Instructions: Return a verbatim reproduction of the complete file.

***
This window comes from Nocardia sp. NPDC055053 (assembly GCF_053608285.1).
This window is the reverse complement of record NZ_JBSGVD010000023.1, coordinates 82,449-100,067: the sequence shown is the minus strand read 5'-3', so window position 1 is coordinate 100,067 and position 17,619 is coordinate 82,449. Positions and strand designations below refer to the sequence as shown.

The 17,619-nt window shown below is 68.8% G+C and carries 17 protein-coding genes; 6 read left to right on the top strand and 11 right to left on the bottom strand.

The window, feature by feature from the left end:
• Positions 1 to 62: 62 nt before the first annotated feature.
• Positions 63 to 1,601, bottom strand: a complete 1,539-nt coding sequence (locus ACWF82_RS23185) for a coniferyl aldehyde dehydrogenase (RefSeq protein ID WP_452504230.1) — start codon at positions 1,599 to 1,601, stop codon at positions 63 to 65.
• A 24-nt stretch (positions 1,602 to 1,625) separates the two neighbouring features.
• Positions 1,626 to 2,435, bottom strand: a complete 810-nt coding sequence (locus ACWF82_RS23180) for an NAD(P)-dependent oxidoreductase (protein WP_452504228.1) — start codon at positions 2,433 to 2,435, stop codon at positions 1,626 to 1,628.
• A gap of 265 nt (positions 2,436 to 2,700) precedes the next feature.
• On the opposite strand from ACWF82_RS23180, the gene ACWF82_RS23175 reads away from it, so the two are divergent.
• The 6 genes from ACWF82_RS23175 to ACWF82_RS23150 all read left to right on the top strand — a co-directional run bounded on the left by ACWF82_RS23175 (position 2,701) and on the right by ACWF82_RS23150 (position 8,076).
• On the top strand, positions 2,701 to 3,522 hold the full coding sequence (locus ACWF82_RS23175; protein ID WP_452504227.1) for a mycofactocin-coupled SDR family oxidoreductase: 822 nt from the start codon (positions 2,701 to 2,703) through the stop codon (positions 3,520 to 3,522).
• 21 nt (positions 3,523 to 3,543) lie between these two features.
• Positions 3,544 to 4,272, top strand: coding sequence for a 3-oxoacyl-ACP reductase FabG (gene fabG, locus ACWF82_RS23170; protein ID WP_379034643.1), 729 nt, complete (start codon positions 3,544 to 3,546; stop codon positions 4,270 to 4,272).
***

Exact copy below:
This window comes from Nocardia sp. NPDC055053 (assembly GCF_053608285.1).
This window is the reverse complement of record NZ_JBSGVD010000023.1, coordinates 82,449-100,067: the sequence shown is the minus strand read 5'-3', so window position 1 is coordinate 100,067 and position 17,619 is coordinate 82,449. Positions and strand designations below refer to the sequence as shown.

The 17,619-nt window shown below is 68.8% G+C and carries 17 protein-coding genes; 6 read left to right on the top strand and 11 right to left on the bottom strand.

The window, feature by feature from the left end:
• Positions 1 to 62: 62 nt before the first annotated feature.
• Positions 63 to 1,601, bottom strand: a complete 1,539-nt coding sequence (locus ACWF82_RS23185) for a coniferyl aldehyde dehydrogenase (RefSeq protein ID WP_452504230.1) — start codon at positions 1,599 to 1,601, stop codon at positions 63 to 65.
• A 24-nt stretch (positions 1,602 to 1,625) separates the two neighbouring features.
• Positions 1,626 to 2,435, bottom strand: a complete 810-nt coding sequence (locus ACWF82_RS23180) for an NAD(P)-dependent oxidoreductase (protein WP_452504228.1) — start codon at positions 2,433 to 2,435, stop codon at positions 1,626 to 1,628.
• A gap of 265 nt (positions 2,436 to 2,700) precedes the next feature.
• On the opposite strand from ACWF82_RS23180, the gene ACWF82_RS23175 reads away from it, so the two are divergent.
• The 6 genes from ACWF82_RS23175 to ACWF82_RS23150 all read left to right on the top strand — a co-directional run bounded on the left by ACWF82_RS23175 (position 2,701) and on the right by ACWF82_RS23150 (position 8,076).
• On the top strand, positions 2,701 to 3,522 hold the full coding sequence (locus ACWF82_RS23175; protein ID WP_452504227.1) for a mycofactocin-coupled SDR family oxidoreductase: 822 nt from the start codon (positions 2,701 to 2,703) through the stop codon (positions 3,520 to 3,522).
• 21 nt (positions 3,523 to 3,543) lie between these two features.
• Positions 3,544 to 4,272, top strand: coding sequence for a 3-oxoacyl-ACP reductase FabG (gene fabG, locus ACWF82_RS23170; protein ID WP_379034643.1), 729 nt, complete (start codon positions 3,544 to 3,546; stop codon positions 4,270 to 4,272).